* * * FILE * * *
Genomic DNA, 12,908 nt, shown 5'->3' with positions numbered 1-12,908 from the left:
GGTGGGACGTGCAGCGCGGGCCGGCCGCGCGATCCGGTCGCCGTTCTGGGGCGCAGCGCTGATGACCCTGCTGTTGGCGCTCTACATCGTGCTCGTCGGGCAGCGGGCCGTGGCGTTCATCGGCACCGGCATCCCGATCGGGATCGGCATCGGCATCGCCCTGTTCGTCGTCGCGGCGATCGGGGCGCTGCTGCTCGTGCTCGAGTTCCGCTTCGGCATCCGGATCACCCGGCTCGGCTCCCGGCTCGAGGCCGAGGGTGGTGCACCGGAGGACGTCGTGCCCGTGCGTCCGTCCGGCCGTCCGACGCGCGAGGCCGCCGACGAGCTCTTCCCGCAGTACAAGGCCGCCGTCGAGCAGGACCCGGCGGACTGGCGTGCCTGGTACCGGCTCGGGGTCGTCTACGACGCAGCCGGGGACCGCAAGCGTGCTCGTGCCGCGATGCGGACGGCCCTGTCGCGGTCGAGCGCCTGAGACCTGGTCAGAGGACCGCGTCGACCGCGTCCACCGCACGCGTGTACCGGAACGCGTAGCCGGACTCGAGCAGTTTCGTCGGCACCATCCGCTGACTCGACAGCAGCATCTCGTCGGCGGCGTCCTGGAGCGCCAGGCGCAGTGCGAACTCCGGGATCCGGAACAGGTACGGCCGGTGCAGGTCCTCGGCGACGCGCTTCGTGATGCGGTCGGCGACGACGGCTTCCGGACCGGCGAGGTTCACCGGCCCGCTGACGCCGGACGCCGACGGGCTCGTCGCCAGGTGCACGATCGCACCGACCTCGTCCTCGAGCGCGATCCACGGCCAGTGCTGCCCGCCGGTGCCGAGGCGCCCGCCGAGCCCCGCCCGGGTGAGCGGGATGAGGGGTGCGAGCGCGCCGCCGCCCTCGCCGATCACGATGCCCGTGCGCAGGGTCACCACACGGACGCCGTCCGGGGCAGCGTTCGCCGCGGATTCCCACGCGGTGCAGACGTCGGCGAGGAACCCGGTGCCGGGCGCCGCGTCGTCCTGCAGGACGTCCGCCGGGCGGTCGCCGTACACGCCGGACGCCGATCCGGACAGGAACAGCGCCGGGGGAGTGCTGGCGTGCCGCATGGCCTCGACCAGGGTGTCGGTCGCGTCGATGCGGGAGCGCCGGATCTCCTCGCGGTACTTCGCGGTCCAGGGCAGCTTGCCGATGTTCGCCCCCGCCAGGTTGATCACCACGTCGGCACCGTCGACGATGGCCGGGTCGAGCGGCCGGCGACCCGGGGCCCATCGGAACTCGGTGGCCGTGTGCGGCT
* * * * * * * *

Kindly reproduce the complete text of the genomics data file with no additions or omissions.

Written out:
Genomic DNA, 12,908 nt, shown 5'->3' with positions numbered 1-12,908 from the left:
GGTGGGACGTGCAGCGCGGGCCGGCCGCGCGATCCGGTCGCCGTTCTGGGGCGCAGCGCTGATGACCCTGCTGTTGGCGCTCTACATCGTGCTCGTCGGGCAGCGGGCCGTGGCGTTCATCGGCACCGGCATCCCGATCGGGATCGGCATCGGCATCGCCCTGTTCGTCGTCGCGGCGATCGGGGCGCTGCTGCTCGTGCTCGAGTTCCGCTTCGGCATCCGGATCACCCGGCTCGGCTCCCGGCTCGAGGCCGAGGGTGGTGCACCGGAGGACGTCGTGCCCGTGCGTCCGTCCGGCCGTCCGACGCGCGAGGCCGCCGACGAGCTCTTCCCGCAGTACAAGGCCGCCGTCGAGCAGGACCCGGCGGACTGGCGTGCCTGGTACCGGCTCGGGGTCGTCTACGACGCAGCCGGGGACCGCAAGCGTGCTCGTGCCGCGATGCGGACGGCCCTGTCGCGGTCGAGCGCCTGAGACCTGGTCAGAGGACCGCGTCGACCGCGTCCACCGCACGCGTGTACCGGAACGCGTAGCCGGACTCGAGCAGTTTCGTCGGCACCATCCGCTGACTCGACAGCAGCATCTCGTCGGCGGCGTCCTGGAGCGCCAGGCGCAGTGCGAACTCCGGGATCCGGAACAGGTACGGCCGGTGCAGGTCCTCGGCGACGCGCTTCGTGATGCGGTCGGCGACGACGGCTTCCGGACCGGCGAGGTTCACCGGCCCGCTGACGCCGGACGCCGACGGGCTCGTCGCCAGGTGCACGATCGCACCGACCTCGTCCTCGAGCGCGATCCACGGCCAGTGCTGCCCGCCGGTGCCGAGGCGCCCGCCGAGCCCCGCCCGGGTGAGCGGGATGAGGGGTGCGAGCGCGCCGCCGCCCTCGCCGATCACGATGCCCGTGCGCAGGGTCACCACACGGACGCCGTCCGGGGCAGCGTTCGCCGCGGATTCCCACGCGGTGCAGACGTCGGCGAGGAACCCGGTGCCGGGCGCCGCGTCGTCCTGCAGGACGTCCGCCGGGCGGTCGCCGTACACGCCGGACGCCGATCCGGACAGGAACAGCGCCGGGGGAGTGCTGGCGTGCCGCATGGCCTCGACCAGGGTGTCGGTCGCGTCGATGCGGGAGCGCCGGATCTCCTCGCGGTACTTCGCGGTCCAGGGCAGCTTGCCGATGTTCGCCCCCGCCAGGTTGATCACCACGTCGGCACCGTCGACGATGGCCGGGTCGAGCGGCCGGCGACCCGGGGCCCATCGGAACTCGGTGGCCGTGTGCGGCT